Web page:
Meine sechs Wochen in und um Nienburg –
My Six Weeks in and Around Nienburg
Ich hatte einen guten Rückflug nach El Paso und eine gute Fahrt zurück nach Hause. Weil ich um 1 Uhr am Sonntag angekommen bin, war ich sehr müde.
Ich vermisse Deutschland und das gute deutsche Essen. Die deutsche Bratwurst ist sehr lecker. Außerdem mag ich die deutschen Brötchen. Bei beiden Gastfamilien gab es viel Belag für die Brötchen, zum Beispiel Honig, Schinken, Hähnchen, Salami, Zucker, Nutella und Erdbeeren.
Das Sommerwetter in Deutschland finde ich gut, weil es im Juni kühl ist. Die Temperatur in Nienburg ist dann etwa 22 Grad (Celsius). Es gibt eine Menge Regen. Ich mag Regen, weil es in Las Cruces wenig Regen gibt. Nienburg ist wegen dem Regen sehr grün. Die Hillmanns, meine zweite Gastfamilie, leben in der Nähe von einem schönen Wald.
Der größte Unterschied zwischen dem Südwesten der USA und Deutschland ist das Klima. Der amerikanische Südwesten ist sehr trocken und heiß. Die Sonne scheint oft. In Deutschland ist das Klima kühl mit hoher Luftfeuchtigkeit. Die Sonne scheint nicht so oft.Translation of the preceding paragraphs:
I had a good return flight to El Paso and a good car trip back home. Since I arrived Sunday at 1 a.m., I was very tired.
I miss Germany and the good German food. German Bratwurst is very delicious. I also like German “Brötchen” (rolls). Both host families had lots of spreads for the Brötchen, e.g. honey, ham, roasted chicken slices, salami, sugar, Nutella and strawberries.
The summer weather in Germany is great because it’s cool in June (about 71.6 F). There’s a lot of rain. I like the rain because in Las Cruces there is so little. Nienburg is very green because of the rain.
The Hillmanns, my second host family, live near a beautiful forest.
(Kean wrote the following in English.)
In Germany, the hardest thing for me was the language. The people spoke so very fast. It was difficult following what they were saying. I finally understood more of the conversations by focusing on keywords and using context clues. It was not always easy because I did not have a large German vocabulary when I arrived. In class, my friends helped translate some vocabulary words I didn't know. That was very helpful.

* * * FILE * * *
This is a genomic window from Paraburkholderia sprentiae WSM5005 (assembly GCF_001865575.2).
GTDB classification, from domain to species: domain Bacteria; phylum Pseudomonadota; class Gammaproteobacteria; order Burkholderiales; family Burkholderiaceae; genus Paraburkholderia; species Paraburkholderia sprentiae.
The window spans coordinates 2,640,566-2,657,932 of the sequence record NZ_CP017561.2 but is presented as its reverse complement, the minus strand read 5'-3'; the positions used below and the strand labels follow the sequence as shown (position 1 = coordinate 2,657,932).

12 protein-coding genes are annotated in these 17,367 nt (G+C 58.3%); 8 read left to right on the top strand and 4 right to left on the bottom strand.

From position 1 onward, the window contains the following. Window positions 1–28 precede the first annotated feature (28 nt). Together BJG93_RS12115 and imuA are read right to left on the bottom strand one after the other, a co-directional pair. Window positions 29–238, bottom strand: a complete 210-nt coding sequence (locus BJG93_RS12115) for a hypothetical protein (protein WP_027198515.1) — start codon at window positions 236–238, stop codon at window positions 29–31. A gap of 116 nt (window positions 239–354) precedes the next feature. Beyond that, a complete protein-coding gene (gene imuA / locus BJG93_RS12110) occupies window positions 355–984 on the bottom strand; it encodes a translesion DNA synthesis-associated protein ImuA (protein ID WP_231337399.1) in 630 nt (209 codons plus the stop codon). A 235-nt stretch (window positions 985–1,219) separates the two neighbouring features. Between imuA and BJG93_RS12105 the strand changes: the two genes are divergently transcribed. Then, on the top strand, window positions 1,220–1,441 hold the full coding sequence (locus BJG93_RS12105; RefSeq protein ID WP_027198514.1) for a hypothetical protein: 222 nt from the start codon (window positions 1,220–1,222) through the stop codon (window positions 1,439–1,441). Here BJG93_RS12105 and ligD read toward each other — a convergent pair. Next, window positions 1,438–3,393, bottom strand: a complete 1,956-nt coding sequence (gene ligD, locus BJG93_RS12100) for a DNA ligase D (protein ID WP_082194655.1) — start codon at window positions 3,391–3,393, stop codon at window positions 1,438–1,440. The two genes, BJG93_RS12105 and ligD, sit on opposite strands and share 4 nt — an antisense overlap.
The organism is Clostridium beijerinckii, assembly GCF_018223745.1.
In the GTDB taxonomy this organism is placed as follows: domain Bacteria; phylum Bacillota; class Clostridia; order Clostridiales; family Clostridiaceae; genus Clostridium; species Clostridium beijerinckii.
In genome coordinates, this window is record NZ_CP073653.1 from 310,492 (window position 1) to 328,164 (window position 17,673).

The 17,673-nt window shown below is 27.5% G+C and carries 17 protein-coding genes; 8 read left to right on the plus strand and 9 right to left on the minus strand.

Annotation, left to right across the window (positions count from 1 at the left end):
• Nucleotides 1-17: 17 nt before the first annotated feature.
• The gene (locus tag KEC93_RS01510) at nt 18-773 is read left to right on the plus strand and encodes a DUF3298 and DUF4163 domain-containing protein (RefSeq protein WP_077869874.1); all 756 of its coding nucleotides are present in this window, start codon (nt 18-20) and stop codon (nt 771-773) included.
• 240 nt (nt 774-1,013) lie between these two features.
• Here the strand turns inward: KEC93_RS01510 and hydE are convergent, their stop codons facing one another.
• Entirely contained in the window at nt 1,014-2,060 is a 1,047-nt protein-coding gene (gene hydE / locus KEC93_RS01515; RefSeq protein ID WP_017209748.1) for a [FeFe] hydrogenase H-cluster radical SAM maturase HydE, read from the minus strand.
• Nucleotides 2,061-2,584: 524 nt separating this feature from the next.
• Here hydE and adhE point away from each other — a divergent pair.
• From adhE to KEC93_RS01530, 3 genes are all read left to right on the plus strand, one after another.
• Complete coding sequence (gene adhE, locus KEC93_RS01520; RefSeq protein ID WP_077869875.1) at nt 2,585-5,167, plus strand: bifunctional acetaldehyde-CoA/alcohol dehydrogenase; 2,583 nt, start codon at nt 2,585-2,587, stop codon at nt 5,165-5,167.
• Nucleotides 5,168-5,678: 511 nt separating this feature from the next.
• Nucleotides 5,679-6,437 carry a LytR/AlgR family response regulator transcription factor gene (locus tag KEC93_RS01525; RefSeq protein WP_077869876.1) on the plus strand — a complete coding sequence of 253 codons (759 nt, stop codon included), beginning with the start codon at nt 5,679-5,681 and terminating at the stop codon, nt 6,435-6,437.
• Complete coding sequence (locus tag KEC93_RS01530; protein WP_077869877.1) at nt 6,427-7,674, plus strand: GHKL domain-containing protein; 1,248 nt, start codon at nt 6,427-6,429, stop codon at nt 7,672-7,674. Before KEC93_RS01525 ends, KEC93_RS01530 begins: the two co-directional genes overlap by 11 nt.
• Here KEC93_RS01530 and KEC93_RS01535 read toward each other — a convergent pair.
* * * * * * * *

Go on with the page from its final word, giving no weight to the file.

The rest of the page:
I would advise other American students going on a short exchange to Germany to bring along a “Taschenwörterbuch” (pocket dictionary). The more vocabulary you know the easier it is to understand. Another advice is to sleep during the flight to Germany. It helps prevent jet lag.
"Life" at the German “Gymnasium” (=academic high school) is very good. During the breaks, students have more freedom than at an American high school. The students in my 8th grade class can go off campus. For some of the big breaks, my friends and I would get pizza at a nearby pizza shop. The food at school is also very good -- all freshly made. In American high schools, many foods have a lot of added preservatives. -- Some of the teaching styles are different. For example, most of the lessons are teacher-led discussions. There is also less homework. Teachers are stricter on homework, however. I find these teaching styles very good.
The classrooms in Albert-Schweitzer-Schule are old. They do not have any air conditioning but they do have a lot of large windows that are opened to let the cool air come in. There are many big desks arranged in a u-shape. In front there is a blackboard with another blackboard behind it.
What has surprised me most is the excellent public transportation system. When I was with the Hillmann family, I had to take the bus to school. It took my host brothers and me directly from the very small village of Graue to Nienburg. (18.6 km)
My 6 weeks in Germany were very good despite the fact that I broke my right arm when I crashed with my bike. The people in Nienburg have been nice and helpful. I learned a lot of German at Albert-Schweitzer-Schule. Mr. Kerlin, the English teacher of my class and my German facilitator for this exchange, is very nice and funny. He likes to tell jokes to lighten up the mood of the class.
This exchange has been very beneficial and helped me make new friends while at the same time helping to improve and expand my German skills. I would like to thank the many people of our Las Cruces-Nienburg Sister Cities partnership in the US and in Nienburg who have made this wonderful exchange possible.
Translation of Kean's "Fifth Week" paragraph from the German:
"I spent a very nice week with the Hillmann family where I like to ride the Go-Cart. The weather in and around Nienburg has been very warm with high humidity. Right now it feels as if Nienburg is hotter than Las Cruces!
I also had a good week at school. On Monday, I went to the famous "Scheibenschießen" (a kind of marksmen's festival), [which is the biggest event in Nienburg]. Unfortunately I could not shoot because of my broken arm.